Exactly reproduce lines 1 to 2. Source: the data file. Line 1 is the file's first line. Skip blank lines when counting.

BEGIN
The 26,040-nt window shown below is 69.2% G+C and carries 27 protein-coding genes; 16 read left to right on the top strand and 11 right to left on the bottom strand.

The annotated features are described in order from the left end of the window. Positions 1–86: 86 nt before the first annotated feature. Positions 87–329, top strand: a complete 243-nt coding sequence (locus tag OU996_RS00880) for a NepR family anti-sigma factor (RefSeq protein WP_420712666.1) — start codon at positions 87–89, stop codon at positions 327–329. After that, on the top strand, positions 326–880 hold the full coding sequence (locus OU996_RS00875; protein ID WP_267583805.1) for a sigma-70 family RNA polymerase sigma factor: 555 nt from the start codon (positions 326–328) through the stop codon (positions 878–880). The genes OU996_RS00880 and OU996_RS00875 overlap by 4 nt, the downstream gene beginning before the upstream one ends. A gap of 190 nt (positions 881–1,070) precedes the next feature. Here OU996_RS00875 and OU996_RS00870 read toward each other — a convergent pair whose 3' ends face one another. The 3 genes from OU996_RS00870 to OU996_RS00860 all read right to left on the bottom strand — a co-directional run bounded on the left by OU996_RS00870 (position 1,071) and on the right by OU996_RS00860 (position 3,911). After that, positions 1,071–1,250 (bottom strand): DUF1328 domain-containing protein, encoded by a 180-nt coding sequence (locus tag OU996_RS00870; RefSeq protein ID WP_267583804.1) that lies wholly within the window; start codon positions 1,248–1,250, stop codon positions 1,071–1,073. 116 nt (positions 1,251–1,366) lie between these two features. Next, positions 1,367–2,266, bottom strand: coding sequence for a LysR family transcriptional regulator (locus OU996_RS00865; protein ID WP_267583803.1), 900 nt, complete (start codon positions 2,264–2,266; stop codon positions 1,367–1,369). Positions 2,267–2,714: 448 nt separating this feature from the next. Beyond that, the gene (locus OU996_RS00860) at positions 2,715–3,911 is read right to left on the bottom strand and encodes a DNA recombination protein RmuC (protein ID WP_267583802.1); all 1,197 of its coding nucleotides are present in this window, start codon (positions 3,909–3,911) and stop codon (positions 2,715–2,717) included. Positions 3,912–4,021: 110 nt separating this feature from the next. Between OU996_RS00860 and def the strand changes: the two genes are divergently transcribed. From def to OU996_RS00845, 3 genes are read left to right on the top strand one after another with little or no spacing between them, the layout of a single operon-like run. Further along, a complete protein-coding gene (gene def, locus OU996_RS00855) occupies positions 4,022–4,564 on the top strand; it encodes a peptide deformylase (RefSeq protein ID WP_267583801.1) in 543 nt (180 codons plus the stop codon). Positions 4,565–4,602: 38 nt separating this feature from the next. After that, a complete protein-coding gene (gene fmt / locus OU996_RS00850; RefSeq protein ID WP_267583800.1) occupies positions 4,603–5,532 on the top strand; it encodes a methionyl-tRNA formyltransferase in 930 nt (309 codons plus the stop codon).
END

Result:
The 26,040-nt window shown below is 69.2% G+C and carries 27 protein-coding genes; 16 read left to right on the top strand and 11 right to left on the bottom strand.

The annotated features are described in order from the left end of the window. Positions 1–86: 86 nt before the first annotated feature. Positions 87–329, top strand: a complete 243-nt coding sequence (locus tag OU996_RS00880) for a NepR family anti-sigma factor (RefSeq protein WP_420712666.1) — start codon at positions 87–89, stop codon at positions 327–329. After that, on the top strand, positions 326–880 hold the full coding sequence (locus OU996_RS00875; protein ID WP_267583805.1) for a sigma-70 family RNA polymerase sigma factor: 555 nt from the start codon (positions 326–328) through the stop codon (positions 878–880). The genes OU996_RS00880 and OU996_RS00875 overlap by 4 nt, the downstream gene beginning before the upstream one ends. A gap of 190 nt (positions 881–1,070) precedes the next feature. Here OU996_RS00875 and OU996_RS00870 read toward each other — a convergent pair whose 3' ends face one another. The 3 genes from OU996_RS00870 to OU996_RS00860 all read right to left on the bottom strand — a co-directional run bounded on the left by OU996_RS00870 (position 1,071) and on the right by OU996_RS00860 (position 3,911). After that, positions 1,071–1,250 (bottom strand): DUF1328 domain-containing protein, encoded by a 180-nt coding sequence (locus tag OU996_RS00870; RefSeq protein ID WP_267583804.1) that lies wholly within the window; start codon positions 1,248–1,250, stop codon positions 1,071–1,073. 116 nt (positions 1,251–1,366) lie between these two features. Next, positions 1,367–2,266, bottom strand: coding sequence for a LysR family transcriptional regulator (locus OU996_RS00865; protein ID WP_267583803.1), 900 nt, complete (start codon positions 2,264–2,266; stop codon positions 1,367–1,369). Positions 2,267–2,714: 448 nt separating this feature from the next. Beyond that, the gene (locus OU996_RS00860) at positions 2,715–3,911 is read right to left on the bottom strand and encodes a DNA recombination protein RmuC (protein ID WP_267583802.1); all 1,197 of its coding nucleotides are present in this window, start codon (positions 3,909–3,911) and stop codon (positions 2,715–2,717) included. Positions 3,912–4,021: 110 nt separating this feature from the next. Between OU996_RS00860 and def the strand changes: the two genes are divergently transcribed. From def to OU996_RS00845, 3 genes are read left to right on the top strand one after another with little or no spacing between them, the layout of a single operon-like run. Further along, a complete protein-coding gene (gene def, locus OU996_RS00855) occupies positions 4,022–4,564 on the top strand; it encodes a peptide deformylase (RefSeq protein ID WP_267583801.1) in 543 nt (180 codons plus the stop codon). Positions 4,565–4,602: 38 nt separating this feature from the next. After that, a complete protein-coding gene (gene fmt / locus OU996_RS00850; RefSeq protein ID WP_267583800.1) occupies positions 4,603–5,532 on the top strand; it encodes a methionyl-tRNA formyltransferase in 930 nt (309 codons plus the stop codon).